Who should get the influenza vaccine?
Most people over six months of age should be vaccinated against influenza. There are a few exceptions, such as for people with allergic reactions to chicken eggs or to previous influenza vaccinations. Check with your health care provider or pharmacy.

Does the influenza vaccine have any side effects?
Flu vaccines are very safe. They may cause some soreness at the injection site and, less often, a slight temperature and aching muscles for a couple of days.

Can the vaccine cause flu?
No. The flu shot does not contain live virus and cannot cause the flu. The nasal spray vaccine does contain a weakened form of the live influenza virus and cannot cause infections in the lungs.

When should I go to the Emergency Department or seek medical attention?
In children, seek medical attention for any of the following:

  1. High or prolonged fever for more than four to five days
  2. Fast breathing, labored breathing or trouble breathing. Infants and young children may pull in their chest or abdomen when they breathe, or flare their nose. This is a sign of respiratory distress.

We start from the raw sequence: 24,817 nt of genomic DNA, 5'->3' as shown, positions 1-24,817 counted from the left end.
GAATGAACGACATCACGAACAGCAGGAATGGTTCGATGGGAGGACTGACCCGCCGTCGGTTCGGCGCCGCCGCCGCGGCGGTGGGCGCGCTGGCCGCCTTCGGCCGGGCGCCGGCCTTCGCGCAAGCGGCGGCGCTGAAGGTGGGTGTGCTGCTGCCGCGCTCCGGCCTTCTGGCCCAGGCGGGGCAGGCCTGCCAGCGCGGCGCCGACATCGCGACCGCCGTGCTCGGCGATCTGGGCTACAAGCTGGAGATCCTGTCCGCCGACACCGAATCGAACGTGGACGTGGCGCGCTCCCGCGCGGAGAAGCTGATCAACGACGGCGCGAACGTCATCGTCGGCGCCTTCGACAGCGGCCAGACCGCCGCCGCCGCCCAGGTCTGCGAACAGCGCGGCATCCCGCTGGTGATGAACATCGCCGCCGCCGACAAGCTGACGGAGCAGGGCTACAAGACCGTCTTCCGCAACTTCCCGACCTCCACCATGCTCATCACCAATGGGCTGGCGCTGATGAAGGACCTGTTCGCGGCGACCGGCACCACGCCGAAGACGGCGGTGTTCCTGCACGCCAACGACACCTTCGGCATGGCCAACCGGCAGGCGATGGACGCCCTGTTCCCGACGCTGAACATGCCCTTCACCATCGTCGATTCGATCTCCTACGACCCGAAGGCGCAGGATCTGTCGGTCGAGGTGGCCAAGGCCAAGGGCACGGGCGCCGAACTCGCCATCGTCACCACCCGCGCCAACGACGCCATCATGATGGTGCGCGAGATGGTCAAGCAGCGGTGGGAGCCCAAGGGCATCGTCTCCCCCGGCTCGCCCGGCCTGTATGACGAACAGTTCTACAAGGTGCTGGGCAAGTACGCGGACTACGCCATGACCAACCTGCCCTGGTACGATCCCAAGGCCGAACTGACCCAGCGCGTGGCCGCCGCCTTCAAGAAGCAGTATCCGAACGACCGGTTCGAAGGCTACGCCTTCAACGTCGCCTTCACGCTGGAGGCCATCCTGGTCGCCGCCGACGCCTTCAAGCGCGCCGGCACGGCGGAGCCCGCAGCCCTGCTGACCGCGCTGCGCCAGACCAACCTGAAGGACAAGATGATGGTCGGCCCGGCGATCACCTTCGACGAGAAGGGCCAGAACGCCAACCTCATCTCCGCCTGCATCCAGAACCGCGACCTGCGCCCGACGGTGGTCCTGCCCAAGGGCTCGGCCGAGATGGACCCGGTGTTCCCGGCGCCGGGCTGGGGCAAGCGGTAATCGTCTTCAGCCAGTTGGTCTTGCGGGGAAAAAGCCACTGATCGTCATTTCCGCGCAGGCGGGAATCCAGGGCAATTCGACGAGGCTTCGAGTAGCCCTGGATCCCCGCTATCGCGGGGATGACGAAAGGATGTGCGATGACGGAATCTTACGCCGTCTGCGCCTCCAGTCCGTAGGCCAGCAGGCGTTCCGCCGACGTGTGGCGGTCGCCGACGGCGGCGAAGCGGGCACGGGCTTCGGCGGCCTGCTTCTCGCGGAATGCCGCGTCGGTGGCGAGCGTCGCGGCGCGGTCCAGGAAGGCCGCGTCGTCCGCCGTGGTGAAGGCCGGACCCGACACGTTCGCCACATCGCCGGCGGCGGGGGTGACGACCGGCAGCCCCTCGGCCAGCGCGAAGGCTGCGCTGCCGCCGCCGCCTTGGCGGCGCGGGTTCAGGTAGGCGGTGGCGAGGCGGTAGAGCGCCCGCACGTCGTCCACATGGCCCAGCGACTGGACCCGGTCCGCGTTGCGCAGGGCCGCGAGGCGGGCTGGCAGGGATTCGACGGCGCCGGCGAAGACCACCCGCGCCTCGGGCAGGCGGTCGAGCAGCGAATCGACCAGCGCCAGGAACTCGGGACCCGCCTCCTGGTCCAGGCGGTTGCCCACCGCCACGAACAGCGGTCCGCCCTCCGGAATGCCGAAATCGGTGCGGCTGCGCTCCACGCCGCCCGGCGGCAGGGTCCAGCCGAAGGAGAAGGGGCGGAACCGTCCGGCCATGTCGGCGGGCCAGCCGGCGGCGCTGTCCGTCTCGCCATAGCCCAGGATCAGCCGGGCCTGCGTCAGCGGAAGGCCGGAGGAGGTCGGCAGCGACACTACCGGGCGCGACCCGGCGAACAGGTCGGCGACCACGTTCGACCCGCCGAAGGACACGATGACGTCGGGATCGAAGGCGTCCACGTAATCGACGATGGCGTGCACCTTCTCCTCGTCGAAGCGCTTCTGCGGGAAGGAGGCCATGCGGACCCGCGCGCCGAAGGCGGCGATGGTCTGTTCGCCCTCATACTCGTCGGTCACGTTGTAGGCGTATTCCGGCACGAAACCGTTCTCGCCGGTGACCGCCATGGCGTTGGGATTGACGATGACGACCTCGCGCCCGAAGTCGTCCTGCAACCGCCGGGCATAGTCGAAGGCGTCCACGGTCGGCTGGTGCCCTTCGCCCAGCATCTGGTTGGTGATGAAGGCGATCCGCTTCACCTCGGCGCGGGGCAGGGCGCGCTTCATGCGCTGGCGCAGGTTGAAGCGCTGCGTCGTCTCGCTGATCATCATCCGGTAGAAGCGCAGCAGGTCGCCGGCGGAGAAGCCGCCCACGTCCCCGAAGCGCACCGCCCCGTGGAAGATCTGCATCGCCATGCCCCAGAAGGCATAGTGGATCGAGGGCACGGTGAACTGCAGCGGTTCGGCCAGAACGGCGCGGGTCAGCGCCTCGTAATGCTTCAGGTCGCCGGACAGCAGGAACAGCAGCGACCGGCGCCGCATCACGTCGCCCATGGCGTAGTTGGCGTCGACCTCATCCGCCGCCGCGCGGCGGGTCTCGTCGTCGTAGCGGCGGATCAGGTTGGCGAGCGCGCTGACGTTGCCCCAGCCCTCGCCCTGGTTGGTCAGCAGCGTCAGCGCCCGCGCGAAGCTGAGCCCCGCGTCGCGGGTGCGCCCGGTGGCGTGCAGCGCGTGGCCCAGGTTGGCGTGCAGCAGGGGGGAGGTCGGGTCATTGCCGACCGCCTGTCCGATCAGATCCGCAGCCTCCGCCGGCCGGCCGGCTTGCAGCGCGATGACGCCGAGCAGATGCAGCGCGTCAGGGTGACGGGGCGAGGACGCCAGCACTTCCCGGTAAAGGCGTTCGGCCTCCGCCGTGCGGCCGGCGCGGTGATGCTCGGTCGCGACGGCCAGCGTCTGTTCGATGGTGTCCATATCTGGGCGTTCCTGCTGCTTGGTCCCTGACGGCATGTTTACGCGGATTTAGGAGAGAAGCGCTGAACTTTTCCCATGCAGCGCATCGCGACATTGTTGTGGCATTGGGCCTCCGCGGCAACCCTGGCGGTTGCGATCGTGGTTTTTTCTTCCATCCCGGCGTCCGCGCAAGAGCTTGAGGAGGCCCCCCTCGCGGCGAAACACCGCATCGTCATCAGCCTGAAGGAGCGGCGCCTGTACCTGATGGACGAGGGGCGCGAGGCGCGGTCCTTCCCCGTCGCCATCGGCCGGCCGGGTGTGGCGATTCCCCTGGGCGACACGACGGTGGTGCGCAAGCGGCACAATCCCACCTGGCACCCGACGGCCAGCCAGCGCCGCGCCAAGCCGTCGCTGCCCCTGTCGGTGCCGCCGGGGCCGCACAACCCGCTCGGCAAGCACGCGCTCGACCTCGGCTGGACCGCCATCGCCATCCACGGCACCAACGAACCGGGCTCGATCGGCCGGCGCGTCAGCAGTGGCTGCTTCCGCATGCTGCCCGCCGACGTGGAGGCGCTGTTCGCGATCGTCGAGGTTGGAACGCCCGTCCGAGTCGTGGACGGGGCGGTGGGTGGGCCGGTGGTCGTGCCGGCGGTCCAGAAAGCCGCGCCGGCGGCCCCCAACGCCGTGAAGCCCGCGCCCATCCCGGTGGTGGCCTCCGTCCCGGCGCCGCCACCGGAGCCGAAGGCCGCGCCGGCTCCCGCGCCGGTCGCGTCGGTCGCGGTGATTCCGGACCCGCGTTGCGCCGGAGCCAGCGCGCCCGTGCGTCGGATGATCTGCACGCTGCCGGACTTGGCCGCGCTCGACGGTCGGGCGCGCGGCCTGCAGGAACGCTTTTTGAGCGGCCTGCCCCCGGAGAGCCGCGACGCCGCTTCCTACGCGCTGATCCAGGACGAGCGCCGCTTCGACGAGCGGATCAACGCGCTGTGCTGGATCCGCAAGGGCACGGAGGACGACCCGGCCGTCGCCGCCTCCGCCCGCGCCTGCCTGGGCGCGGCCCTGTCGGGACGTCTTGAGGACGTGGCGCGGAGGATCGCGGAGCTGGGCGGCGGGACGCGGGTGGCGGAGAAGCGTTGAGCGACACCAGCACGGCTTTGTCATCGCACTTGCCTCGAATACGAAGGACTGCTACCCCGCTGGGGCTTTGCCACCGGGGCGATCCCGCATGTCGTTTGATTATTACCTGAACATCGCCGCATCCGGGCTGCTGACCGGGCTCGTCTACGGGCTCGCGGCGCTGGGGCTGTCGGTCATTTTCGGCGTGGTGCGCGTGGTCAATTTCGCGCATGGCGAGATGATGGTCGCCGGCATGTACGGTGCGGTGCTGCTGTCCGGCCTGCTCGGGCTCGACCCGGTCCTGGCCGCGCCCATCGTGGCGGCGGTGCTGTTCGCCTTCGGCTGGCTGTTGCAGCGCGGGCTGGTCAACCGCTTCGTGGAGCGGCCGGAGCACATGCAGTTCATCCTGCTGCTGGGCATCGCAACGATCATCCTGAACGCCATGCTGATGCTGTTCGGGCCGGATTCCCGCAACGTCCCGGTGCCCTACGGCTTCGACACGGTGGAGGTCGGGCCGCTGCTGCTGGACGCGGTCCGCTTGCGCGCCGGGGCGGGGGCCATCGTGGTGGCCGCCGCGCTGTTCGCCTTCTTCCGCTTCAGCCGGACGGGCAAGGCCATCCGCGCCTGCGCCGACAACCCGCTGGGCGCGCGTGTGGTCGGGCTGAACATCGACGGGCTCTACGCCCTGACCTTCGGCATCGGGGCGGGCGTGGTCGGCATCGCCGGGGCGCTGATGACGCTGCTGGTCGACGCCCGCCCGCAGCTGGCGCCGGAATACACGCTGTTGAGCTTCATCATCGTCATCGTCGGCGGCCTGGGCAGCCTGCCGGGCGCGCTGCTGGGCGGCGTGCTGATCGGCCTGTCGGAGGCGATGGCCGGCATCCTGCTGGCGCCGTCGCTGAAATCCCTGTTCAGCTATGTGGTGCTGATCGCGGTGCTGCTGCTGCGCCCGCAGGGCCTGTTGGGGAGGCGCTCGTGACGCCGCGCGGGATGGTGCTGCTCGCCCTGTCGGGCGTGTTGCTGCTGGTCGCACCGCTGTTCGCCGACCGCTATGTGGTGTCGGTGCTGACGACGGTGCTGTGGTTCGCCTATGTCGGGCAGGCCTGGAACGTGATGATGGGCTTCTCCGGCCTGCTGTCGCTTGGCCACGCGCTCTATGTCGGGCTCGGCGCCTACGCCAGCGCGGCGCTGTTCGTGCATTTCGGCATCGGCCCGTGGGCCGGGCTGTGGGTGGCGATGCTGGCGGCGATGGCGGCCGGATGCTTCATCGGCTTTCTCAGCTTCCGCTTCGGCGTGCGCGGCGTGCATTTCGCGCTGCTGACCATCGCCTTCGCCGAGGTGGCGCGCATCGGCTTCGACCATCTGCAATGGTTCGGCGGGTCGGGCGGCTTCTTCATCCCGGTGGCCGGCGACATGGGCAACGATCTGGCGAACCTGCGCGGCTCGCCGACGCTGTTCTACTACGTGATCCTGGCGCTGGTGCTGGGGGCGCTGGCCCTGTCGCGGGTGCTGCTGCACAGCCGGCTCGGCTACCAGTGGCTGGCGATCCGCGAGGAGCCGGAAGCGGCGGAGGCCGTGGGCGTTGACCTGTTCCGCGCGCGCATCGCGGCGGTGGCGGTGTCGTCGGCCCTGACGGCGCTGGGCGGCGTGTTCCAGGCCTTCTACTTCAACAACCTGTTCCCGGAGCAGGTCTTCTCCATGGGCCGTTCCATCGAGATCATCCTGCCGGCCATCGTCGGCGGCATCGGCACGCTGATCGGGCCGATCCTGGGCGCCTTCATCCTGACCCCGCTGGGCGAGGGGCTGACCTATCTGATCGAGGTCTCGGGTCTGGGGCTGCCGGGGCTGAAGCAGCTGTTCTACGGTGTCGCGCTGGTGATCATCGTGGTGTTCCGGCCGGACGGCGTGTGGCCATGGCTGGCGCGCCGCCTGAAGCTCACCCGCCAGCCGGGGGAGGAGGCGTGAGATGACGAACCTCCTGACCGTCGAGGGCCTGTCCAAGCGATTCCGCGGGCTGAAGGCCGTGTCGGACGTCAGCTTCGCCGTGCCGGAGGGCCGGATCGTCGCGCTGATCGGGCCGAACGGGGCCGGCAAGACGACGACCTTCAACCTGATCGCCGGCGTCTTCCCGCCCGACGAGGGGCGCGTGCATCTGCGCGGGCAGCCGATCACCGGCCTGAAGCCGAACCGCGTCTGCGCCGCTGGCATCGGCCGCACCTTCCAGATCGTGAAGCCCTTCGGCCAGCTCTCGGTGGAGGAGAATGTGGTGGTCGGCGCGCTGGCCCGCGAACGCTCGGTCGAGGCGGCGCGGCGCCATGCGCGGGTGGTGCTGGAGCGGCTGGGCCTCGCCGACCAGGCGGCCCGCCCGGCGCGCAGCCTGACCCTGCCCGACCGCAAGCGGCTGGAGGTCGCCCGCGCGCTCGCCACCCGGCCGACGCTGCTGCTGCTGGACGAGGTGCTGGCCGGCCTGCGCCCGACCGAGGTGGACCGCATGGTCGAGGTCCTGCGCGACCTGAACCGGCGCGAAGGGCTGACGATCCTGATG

3. Bluish skin color, especially around the lips or fingers
  4. Not drinking enough fluids
  5. Changes in mental status, somnolence, irritability
  6. Confusion or lethargy
  7. Influenza-like symptoms improve but then return with fever and worse cough
  8. Worsening of underlying chronic medical conditions (for example, heart or lung disease, diabetes)
  9. Severe or persistent vomiting (more than three to four times in 24 hours)
  10. Cough becomes productive of yellow sputum

In adults, seek medical attention for any of the following:

  1. High or prolonged fever for more than four to five days
  2. Difficulty breathing or shortness of breath
  3. Cough becomes productive of yellow sputum
  4. Pain or pressure in the chest
  5. Near-fainting or fainting
  6. Dizziness or light-headedness with standing
  7. Confusion or altered level of consciousness (not acting normally)
  8. Severe or persistent vomiting (more than three to four times in 24 hours)

About Stanford Medicine Children’s Health

Stanford Medicine Children’s Health, with Lucile Packard Children’s Hospital Stanford at its center, is the Bay Area’s largest health care system exclusively dedicated to children and expectant mothers. Our network of care includes more than 65 locations across Northern California and more than 85 locations in the U.S. Western region. Along with Stanford Health Care and the Stanford School of Medicine, we are part of Stanford Medicine, an ecosystem harnessing the potential of biomedicine through collaborative research, education, and clinical care to improve health outcomes around the world. We are a nonprofit organization committed to supporting the community through meaningful outreach programs and services and providing necessary medical care to families, regardless of their ability to pay. Discover more at